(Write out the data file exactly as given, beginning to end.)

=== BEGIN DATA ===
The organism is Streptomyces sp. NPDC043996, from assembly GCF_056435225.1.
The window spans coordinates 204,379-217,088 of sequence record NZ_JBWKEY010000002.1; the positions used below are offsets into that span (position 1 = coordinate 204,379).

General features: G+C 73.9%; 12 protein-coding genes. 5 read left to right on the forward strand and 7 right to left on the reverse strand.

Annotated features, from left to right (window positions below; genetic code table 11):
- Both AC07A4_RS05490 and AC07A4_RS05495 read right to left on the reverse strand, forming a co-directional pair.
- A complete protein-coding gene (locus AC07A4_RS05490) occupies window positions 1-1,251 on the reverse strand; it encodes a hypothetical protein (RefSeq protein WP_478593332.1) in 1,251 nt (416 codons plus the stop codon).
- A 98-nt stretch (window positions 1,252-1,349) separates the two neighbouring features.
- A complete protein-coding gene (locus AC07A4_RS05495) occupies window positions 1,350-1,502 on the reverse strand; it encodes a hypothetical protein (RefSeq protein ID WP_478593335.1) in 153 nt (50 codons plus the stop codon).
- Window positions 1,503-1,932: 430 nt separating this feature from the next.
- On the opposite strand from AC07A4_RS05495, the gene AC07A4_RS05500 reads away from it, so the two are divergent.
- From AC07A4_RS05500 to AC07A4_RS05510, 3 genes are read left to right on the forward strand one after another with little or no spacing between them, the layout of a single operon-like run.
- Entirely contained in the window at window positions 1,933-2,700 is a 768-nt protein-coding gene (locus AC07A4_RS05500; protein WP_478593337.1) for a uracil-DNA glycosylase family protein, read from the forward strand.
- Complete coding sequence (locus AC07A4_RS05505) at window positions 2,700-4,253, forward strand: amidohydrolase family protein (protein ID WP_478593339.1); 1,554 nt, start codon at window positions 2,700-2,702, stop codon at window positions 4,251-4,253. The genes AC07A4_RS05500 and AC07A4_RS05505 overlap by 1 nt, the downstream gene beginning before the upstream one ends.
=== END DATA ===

The organism is Streptomyces sp. NPDC043996, from assembly GCF_056435225.1.
The window spans coordinates 204,379-217,088 of sequence record NZ_JBWKEY010000002.1; the positions used below are offsets into that span (position 1 = coordinate 204,379).

General features: G+C 73.9%; 12 protein-coding genes. 5 read left to right on the forward strand and 7 right to left on the reverse strand.

Annotated features, from left to right (window positions below; genetic code table 11):
- Both AC07A4_RS05490 and AC07A4_RS05495 read right to left on the reverse strand, forming a co-directional pair.
- A complete protein-coding gene (locus AC07A4_RS05490) occupies window positions 1-1,251 on the reverse strand; it encodes a hypothetical protein (RefSeq protein WP_478593332.1) in 1,251 nt (416 codons plus the stop codon).
- A 98-nt stretch (window positions 1,252-1,349) separates the two neighbouring features.
- A complete protein-coding gene (locus AC07A4_RS05495) occupies window positions 1,350-1,502 on the reverse strand; it encodes a hypothetical protein (RefSeq protein ID WP_478593335.1) in 153 nt (50 codons plus the stop codon).
- Window positions 1,503-1,932: 430 nt separating this feature from the next.
- On the opposite strand from AC07A4_RS05495, the gene AC07A4_RS05500 reads away from it, so the two are divergent.
- From AC07A4_RS05500 to AC07A4_RS05510, 3 genes are read left to right on the forward strand one after another with little or no spacing between them, the layout of a single operon-like run.
- Entirely contained in the window at window positions 1,933-2,700 is a 768-nt protein-coding gene (locus AC07A4_RS05500; protein WP_478593337.1) for a uracil-DNA glycosylase family protein, read from the forward strand.
- Complete coding sequence (locus AC07A4_RS05505) at window positions 2,700-4,253, forward strand: amidohydrolase family protein (protein ID WP_478593339.1); 1,554 nt, start codon at window positions 2,700-2,702, stop codon at window positions 4,251-4,253. The genes AC07A4_RS05500 and AC07A4_RS05505 overlap by 1 nt, the downstream gene beginning before the upstream one ends.